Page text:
I watched a lot of great films when I took the Introduction to Film class at U of M, but nothing tops The Hole. Infamous Taiwanese director Tsai Ming-Liang’s wildly inventive film is especially relevant as the United States enters a full year of quarantine. The Hole exists in a genre all its own — it’s slow cinema, a jukebox musical, and a horror film. Above all, it’s a commentary on human connection.
The Hole was part of the 1998 “2000, Seen By…” project — an international film challenge to produce a film depicting feelings toward the new millennium. Despite an evacuation ordered by the government at the onset of a global pandemic, the two characters Hsiao Kang (Lee Kang-sheng) and “the woman downstairs” (Yang Kuei-mei) decide to remain in their apartment building. As the disease progresses and their world becomes deserted, they begin communicating through an unpatched hole in the floor which connects their two apartments.
There are only six characters credited in the film, four of them having only a few minutes or mere seconds of screen-time. This — along with the constant rain — emphasizes the loneliness and vast emptiness of the world the main characters inhabit, and makes this world more intimate for the viewer. There is very little dialogue throughout the film, so it relies heavily on visual cues. The drained color, long stretches of near-silence, and minimal camera movement are the palette with which Ming-Liang paints the feelings of isolation with perfection.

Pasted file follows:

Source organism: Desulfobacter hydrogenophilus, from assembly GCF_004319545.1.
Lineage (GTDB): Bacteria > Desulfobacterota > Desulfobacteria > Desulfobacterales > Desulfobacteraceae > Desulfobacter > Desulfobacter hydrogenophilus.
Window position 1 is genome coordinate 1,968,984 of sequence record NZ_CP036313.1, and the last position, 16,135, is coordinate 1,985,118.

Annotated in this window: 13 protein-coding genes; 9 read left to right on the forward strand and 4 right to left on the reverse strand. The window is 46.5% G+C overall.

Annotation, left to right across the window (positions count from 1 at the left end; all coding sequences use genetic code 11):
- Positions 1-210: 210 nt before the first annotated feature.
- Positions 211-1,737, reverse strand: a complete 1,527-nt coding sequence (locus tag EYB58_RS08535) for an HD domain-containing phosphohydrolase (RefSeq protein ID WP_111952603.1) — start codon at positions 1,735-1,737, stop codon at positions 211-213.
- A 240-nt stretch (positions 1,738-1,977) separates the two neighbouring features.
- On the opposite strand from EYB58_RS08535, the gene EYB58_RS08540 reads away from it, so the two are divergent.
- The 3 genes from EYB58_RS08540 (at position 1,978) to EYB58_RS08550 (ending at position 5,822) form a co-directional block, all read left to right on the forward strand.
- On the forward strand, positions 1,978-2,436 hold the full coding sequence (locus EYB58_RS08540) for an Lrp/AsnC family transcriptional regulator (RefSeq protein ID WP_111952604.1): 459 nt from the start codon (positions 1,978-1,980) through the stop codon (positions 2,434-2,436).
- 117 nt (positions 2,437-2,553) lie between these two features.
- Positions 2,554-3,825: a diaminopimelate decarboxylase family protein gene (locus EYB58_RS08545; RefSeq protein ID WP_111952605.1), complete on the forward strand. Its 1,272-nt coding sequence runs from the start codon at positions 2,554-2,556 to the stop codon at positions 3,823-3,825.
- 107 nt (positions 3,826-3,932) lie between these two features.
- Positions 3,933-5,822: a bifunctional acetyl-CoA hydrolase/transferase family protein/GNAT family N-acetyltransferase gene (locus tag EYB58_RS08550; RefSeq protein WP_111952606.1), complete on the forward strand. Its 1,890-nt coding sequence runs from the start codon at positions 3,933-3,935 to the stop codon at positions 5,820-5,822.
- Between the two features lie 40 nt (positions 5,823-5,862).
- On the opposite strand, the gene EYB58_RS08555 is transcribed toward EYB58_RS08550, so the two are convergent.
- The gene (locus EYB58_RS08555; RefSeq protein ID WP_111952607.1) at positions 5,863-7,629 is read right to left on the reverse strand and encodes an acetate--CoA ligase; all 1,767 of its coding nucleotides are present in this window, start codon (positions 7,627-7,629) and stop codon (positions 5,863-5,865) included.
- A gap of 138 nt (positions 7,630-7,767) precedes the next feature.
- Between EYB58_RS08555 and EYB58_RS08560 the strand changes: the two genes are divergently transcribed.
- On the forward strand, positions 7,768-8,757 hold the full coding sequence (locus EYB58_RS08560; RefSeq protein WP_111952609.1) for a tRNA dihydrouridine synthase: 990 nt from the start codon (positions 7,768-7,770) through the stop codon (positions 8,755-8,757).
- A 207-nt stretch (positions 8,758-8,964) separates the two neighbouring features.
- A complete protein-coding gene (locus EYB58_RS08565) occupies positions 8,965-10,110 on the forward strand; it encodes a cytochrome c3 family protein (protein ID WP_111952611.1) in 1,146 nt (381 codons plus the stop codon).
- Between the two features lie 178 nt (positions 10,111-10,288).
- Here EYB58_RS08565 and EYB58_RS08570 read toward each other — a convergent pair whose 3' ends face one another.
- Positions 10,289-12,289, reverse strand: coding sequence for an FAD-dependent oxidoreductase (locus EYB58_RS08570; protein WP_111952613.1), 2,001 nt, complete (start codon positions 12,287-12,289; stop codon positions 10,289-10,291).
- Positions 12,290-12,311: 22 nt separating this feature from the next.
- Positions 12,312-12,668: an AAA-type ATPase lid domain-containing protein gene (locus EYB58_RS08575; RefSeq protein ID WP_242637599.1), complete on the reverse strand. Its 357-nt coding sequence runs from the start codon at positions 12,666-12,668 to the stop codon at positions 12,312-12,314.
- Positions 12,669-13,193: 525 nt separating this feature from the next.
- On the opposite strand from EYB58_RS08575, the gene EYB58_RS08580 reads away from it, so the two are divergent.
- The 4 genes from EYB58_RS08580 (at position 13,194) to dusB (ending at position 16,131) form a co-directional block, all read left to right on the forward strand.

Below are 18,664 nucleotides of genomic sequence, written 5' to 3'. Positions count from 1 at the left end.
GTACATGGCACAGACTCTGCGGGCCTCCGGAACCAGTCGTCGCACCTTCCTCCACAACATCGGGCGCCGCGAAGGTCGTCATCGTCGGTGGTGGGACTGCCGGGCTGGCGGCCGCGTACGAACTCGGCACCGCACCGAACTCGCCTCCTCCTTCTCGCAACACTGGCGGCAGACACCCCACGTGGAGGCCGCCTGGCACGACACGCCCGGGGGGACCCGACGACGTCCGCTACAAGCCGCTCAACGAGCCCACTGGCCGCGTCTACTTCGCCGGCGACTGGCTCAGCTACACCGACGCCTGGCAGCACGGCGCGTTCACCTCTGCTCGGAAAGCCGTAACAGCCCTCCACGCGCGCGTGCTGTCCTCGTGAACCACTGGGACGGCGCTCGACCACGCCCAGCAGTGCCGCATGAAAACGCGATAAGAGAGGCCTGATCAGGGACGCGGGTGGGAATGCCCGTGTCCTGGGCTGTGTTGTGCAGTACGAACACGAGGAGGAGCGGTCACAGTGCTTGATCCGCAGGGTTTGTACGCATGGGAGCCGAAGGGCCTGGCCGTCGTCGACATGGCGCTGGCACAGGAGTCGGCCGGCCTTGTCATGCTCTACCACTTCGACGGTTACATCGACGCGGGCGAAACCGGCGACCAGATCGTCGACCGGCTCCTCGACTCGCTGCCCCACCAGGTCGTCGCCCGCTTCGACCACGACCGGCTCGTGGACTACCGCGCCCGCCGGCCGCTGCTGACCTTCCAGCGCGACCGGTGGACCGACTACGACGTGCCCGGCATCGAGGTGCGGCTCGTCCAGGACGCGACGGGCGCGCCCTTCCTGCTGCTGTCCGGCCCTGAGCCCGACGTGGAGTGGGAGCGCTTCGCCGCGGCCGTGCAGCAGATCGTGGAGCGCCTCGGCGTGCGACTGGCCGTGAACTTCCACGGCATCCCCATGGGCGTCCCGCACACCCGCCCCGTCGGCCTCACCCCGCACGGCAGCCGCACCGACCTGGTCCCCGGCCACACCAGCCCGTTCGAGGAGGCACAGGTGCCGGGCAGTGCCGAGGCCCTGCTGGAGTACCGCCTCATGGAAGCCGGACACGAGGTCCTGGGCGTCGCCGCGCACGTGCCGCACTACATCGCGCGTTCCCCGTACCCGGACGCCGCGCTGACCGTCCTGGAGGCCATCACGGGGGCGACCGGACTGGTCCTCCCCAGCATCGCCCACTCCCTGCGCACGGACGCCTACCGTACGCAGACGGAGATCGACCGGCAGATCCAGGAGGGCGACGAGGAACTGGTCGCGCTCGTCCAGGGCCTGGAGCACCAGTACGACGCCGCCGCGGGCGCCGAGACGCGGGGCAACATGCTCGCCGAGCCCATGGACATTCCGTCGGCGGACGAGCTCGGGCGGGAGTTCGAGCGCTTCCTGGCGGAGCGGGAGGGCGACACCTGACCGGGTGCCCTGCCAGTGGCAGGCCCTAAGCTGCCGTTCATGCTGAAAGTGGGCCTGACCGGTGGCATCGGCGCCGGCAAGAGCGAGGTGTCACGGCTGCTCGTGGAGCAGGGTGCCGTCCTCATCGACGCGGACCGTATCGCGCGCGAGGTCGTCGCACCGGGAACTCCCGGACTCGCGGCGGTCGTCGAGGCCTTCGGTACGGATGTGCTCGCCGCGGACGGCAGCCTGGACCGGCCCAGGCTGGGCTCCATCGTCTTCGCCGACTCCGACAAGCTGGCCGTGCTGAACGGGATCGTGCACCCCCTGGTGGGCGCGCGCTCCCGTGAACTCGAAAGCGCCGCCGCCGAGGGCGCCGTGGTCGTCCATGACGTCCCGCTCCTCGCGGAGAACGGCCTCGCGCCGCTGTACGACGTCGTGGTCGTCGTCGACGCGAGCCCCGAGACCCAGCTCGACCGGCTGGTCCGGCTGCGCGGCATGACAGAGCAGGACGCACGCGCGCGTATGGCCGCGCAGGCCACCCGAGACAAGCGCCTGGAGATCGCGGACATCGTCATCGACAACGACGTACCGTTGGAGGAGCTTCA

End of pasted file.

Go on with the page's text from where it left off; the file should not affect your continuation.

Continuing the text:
However, not all hope is lost for Hsiao and the woman downstairs. Hsiao still attempts to run the small market he owns, but eventually he finds spying on the woman downstairs to be more fitting entertainment. Though they initially despise each other (and seek to anger each other purposefully), the woman downstairs develops feelings for Hsiao. These desires are articulated in the most daring way possible for the film — through unannounced flashy dance numbers in which the woman downstairs lip syncs to the classic pop music of Grace Chang.
In these musical numbers, the world becomes colorful again. While reality is dark and dreary, the woman downstairs’ dreams are bursting with life. Even at the very end, when her situation becomes desperate, she slow dances with Hsiao in her fantasy world. All of these scenes take place in the apartment building, as if that is all that’s left in the universe.
The majority of the songs in the film are about romance. The woman downstairs’ desire for companionship in what appears to be a hopeless environment is the essence of human nature. Hsiao and the woman downstairs represent something that is truer than ever now: in the claustrophobic universes our homes have become, we all need the kindness of one another. As rain invades the woman’s apartment, causing all her wallpaper to fall off, and the hole invades Hsiao’s apartment, they find comfort in knowing that there is still someone on the other side of the floor.
The Hole was already incredible before the pandemic. However, I’ve learned to appreciate it even more now. My apartment is my world, too, and I’m sure yours is as well. If there is anything to learn from The Hole, it’s that amongst the fear, mundanity, and sluggishness of isolation, hope exists. All that’s left to do is dream it.